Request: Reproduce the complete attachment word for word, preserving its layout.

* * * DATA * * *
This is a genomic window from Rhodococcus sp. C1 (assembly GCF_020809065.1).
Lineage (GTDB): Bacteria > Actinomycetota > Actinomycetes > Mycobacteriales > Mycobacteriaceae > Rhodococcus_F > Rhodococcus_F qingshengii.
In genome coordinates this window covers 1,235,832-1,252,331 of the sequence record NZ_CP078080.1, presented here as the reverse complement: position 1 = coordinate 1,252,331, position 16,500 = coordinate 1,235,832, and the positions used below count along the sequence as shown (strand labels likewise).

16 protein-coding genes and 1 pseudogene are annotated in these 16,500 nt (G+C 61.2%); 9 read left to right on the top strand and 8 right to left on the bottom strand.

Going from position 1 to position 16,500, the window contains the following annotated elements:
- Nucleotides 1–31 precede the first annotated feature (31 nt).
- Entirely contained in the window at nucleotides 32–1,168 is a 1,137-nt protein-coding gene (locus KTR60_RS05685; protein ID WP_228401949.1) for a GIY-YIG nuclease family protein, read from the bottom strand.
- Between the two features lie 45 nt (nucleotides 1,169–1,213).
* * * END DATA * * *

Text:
This is a genomic window from Rhodococcus sp. C1 (assembly GCF_020809065.1).
Lineage (GTDB): Bacteria > Actinomycetota > Actinomycetes > Mycobacteriales > Mycobacteriaceae > Rhodococcus_F > Rhodococcus_F qingshengii.
In genome coordinates this window covers 1,235,832-1,252,331 of the sequence record NZ_CP078080.1, presented here as the reverse complement: position 1 = coordinate 1,252,331, position 16,500 = coordinate 1,235,832, and the positions used below count along the sequence as shown (strand labels likewise).

16 protein-coding genes and 1 pseudogene are annotated in these 16,500 nt (G+C 61.2%); 9 read left to right on the top strand and 8 right to left on the bottom strand.

Going from position 1 to position 16,500, the window contains the following annotated elements:
- Nucleotides 1–31 precede the first annotated feature (31 nt).
- Entirely contained in the window at nucleotides 32–1,168 is a 1,137-nt protein-coding gene (locus KTR60_RS05685; protein ID WP_228401949.1) for a GIY-YIG nuclease family protein, read from the bottom strand.
- Between the two features lie 45 nt (nucleotides 1,169–1,213).